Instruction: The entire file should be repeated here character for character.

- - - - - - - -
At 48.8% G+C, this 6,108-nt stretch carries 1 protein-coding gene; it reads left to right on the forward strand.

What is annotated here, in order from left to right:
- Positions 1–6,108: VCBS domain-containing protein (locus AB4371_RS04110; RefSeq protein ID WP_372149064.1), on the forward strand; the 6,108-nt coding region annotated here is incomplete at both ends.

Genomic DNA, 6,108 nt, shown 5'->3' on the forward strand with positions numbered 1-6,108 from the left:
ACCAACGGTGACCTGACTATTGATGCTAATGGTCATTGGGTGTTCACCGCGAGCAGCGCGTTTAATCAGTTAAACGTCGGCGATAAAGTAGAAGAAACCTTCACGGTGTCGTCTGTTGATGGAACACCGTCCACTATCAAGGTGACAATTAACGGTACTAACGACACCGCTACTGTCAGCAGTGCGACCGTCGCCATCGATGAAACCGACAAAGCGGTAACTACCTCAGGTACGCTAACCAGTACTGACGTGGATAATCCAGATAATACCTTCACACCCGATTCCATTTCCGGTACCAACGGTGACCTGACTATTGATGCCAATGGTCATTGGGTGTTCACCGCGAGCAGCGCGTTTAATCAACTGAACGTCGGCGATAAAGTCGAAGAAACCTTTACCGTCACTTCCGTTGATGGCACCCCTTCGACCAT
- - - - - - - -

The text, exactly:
At 48.8% G+C, this 6,108-nt stretch carries 1 protein-coding gene; it reads left to right on the forward strand.

What is annotated here, in order from left to right:
- Positions 1–6,108: VCBS domain-containing protein (locus AB4371_RS04110; RefSeq protein ID WP_372149064.1), on the forward strand; the 6,108-nt coding region annotated here is incomplete at both ends.

Genomic DNA, 6,108 nt, shown 5'->3' on the forward strand with positions numbered 1-6,108 from the left:
ACCAACGGTGACCTGACTATTGATGCTAATGGTCATTGGGTGTTCACCGCGAGCAGCGCGTTTAATCAGTTAAACGTCGGCGATAAAGTAGAAGAAACCTTCACGGTGTCGTCTGTTGATGGAACACCGTCCACTATCAAGGTGACAATTAACGGTACTAACGACACCGCTACTGTCAGCAGTGCGACCGTCGCCATCGATGAAACCGACAAAGCGGTAACTACCTCAGGTACGCTAACCAGTACTGACGTGGATAATCCAGATAATACCTTCACACCCGATTCCATTTCCGGTACCAACGGTGACCTGACTATTGATGCCAATGGTCATTGGGTGTTCACCGCGAGCAGCGCGTTTAATCAACTGAACGTCGGCGATAAAGTCGAAGAAACCTTTACCGTCACTTCCGTTGATGGCACCCCTTCGACCAT